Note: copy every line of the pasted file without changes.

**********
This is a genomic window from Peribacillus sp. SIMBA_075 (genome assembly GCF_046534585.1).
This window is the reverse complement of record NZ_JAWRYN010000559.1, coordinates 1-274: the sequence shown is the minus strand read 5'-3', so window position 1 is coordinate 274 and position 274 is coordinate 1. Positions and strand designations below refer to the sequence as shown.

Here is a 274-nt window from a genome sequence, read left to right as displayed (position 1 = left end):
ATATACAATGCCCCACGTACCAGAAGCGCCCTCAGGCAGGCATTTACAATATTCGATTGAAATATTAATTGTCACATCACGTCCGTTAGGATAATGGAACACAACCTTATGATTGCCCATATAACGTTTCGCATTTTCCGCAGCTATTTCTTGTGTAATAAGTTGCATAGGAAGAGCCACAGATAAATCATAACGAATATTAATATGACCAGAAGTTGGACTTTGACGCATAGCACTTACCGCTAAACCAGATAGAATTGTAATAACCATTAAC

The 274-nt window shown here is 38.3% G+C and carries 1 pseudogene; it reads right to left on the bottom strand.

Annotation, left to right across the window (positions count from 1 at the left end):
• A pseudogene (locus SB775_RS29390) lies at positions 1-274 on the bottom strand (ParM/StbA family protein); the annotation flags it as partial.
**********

This is a genomic window from Peribacillus sp. SIMBA_075 (genome assembly GCF_046534585.1).
This window is the reverse complement of record NZ_JAWRYN010000559.1, coordinates 1-274: the sequence shown is the minus strand read 5'-3', so window position 1 is coordinate 274 and position 274 is coordinate 1. Positions and strand designations below refer to the sequence as shown.

Here is a 274-nt window from a genome sequence, read left to right as displayed (position 1 = left end):
ATATACAATGCCCCACGTACCAGAAGCGCCCTCAGGCAGGCATTTACAATATTCGATTGAAATATTAATTGTCACATCACGTCCGTTAGGATAATGGAACACAACCTTATGATTGCCCATATAACGTTTCGCATTTTCCGCAGCTATTTCTTGTGTAATAAGTTGCATAGGAAGAGCCACAGATAAATCATAACGAATATTAATATGACCAGAAGTTGGACTTTGACGCATAGCACTTACCGCTAAACCAGATAGAATTGTAATAACCATTAAC

The 274-nt window shown here is 38.3% G+C and carries 1 pseudogene; it reads right to left on the bottom strand.

Annotation, left to right across the window (positions count from 1 at the left end):
• A pseudogene (locus SB775_RS29390) lies at positions 1-274 on the bottom strand (ParM/StbA family protein); the annotation flags it as partial.